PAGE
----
Chess Classic Mainz 2005 (CCM5)
Unzicker Gala80
Karpov, Kortchnoi, Spassky, Unzicker

Anand vs Grischuk
FiNet Chess960
World Championship

Svidler vs Almasi
4. FiNet Open
Chess960 Rapid Chess
12. ORDIX Open
Traditional Rapid Chess
1. Livingston Chess960 Computer WC
19 Programs/Participants
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Chess Classic

Ordix Open: No double, no hattrick, it´s Radjabov!

14.08.2005 - Teimur Radjabov from Azerbadjan is the winner of the 12th Ordix Open. The 18-year old won the tournament by scoring 9,5 points out of 11 games. Radjabov did not play the FiNet Open and in the last rounds he certainly had more energy left than his colleagues who already started playing on Thursday in the Chess960 tournament. Levon Aronian, Alexander Morozevich, Alexey Dreev, Pentala Harikrishna, Alexander Grishuk and Gabriel Sargissian shared second place with 9 points in the Ordix Open, in which the top 10 players had an average rating of 2705!

Wet Sunday in Mainz

It was raining cats and dogs today in Mainz. After a beautiful day on Saturday, it just did not stop raining on Sunday. Where does this strange expression with the cats and the dogs come from? There are several intriguing possibilities, like this one: on account of the notorious inefficiency of 17th-century sewage and drainage systems, the streets of European cities were often littered with debris and dead animals after heavy rainstorms. They had to come from somewhere, right? As you can see on the picture, the chessplayers needed to protect themselves for the rain and were that happy that they made it to the Rheingoldhalle to play their games in the Ordix Open. And the grandmasters were happy that the players hotel “The Hilton Mainz” and the playing hall are under one roof.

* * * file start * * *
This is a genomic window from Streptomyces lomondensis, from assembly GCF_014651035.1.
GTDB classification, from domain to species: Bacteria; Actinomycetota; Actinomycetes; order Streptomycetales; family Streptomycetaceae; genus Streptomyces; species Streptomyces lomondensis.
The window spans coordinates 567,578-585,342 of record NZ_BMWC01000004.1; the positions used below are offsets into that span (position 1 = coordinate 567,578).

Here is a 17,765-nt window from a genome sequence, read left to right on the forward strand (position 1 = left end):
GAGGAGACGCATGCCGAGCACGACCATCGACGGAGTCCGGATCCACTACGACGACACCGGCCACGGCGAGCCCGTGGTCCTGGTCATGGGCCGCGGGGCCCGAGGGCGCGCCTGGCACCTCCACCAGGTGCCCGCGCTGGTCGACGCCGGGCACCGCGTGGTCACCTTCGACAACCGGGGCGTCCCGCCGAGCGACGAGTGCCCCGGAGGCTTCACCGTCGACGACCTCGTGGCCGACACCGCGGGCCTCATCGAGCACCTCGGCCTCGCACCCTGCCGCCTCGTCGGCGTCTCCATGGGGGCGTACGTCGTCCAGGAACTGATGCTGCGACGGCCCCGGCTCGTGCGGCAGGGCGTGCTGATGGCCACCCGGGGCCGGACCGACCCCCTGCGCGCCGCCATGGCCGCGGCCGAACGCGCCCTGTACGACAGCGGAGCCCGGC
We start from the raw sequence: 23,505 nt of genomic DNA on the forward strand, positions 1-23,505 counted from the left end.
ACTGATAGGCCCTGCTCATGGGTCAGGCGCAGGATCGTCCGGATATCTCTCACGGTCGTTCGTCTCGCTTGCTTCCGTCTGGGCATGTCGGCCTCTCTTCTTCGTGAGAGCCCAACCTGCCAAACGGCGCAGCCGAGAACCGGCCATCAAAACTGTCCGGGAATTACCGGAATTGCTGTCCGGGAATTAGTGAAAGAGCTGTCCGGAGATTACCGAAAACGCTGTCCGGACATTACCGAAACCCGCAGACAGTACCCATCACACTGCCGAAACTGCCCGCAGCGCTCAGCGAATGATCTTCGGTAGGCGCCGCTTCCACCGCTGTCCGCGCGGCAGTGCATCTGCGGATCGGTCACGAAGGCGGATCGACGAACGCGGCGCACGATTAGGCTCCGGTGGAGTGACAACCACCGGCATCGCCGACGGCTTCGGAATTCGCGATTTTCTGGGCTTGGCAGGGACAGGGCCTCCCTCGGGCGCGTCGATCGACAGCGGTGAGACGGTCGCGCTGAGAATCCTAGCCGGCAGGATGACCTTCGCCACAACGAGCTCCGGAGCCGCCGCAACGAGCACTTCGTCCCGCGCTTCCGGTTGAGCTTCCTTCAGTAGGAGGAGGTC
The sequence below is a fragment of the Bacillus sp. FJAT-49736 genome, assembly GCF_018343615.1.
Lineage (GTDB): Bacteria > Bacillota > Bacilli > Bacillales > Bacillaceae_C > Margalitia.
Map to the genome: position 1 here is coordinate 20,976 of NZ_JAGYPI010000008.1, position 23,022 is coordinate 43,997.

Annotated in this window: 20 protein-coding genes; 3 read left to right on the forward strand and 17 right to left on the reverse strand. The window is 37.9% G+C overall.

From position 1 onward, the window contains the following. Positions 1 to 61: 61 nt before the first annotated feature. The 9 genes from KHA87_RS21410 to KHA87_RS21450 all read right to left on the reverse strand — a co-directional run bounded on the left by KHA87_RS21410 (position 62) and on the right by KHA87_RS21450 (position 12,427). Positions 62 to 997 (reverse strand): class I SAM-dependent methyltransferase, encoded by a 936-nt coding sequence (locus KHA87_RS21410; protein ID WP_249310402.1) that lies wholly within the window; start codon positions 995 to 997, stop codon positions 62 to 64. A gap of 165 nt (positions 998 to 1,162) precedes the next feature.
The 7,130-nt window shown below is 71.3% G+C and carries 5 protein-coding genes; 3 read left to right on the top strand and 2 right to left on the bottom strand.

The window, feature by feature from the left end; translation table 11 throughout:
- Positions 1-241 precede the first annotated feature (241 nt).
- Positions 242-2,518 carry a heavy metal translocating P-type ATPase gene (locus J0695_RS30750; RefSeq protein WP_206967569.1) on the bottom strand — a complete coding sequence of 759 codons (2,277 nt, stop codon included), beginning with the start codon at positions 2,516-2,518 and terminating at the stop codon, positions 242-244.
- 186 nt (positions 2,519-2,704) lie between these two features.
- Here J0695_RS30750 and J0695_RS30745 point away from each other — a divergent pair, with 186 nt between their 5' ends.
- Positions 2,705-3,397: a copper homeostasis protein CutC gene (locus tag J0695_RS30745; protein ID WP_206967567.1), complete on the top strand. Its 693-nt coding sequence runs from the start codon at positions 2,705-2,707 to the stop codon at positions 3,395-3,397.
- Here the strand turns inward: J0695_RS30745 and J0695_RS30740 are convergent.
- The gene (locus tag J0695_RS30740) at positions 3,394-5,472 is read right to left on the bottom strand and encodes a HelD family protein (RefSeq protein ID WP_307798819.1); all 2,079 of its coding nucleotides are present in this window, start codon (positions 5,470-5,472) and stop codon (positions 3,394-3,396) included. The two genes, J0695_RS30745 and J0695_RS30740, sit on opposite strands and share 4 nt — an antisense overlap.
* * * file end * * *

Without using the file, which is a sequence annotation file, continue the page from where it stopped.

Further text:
After seven rounds in the Ordix Open, it looked like Levon Aronian was heading for his first Ordix title. The winner of the FiNet Open won some spectacular games in the morning against Radjabov and Naiditsch. However, in the last round before the lunchbreak, he had to play against Alexander Morozevich, but he lost. The Russian grandmaster met his master in round nine, when Teimur Radjabov from Azerbadjan won an impressive game and took the lead. After another win in the penultimate round against German hope Arkadi Naiditsch (“that was one of the easiest games in the tourney”, Radjabov later said) the 18-year old just needed a short draw in the last round against Alexei Dreev to win the Ordix Open!

It is always difficult for a player to decide whether to secure a considerable piece of the money cake or to risk it all, play for a win to get even more pricemoney and reach eternal fame. Dreev decided not to take any risks and offered a draw after only 12 moves, which is understandable on one hand, especially if you have to play with the black pieces against a player who obviously is in great form. On the other hand, thousands of people are watching the game in the hall and on the Net and hope for a “grande finale”. Many people were disappointed to see an empty board after just 10 minutes.

Reporter motivates player!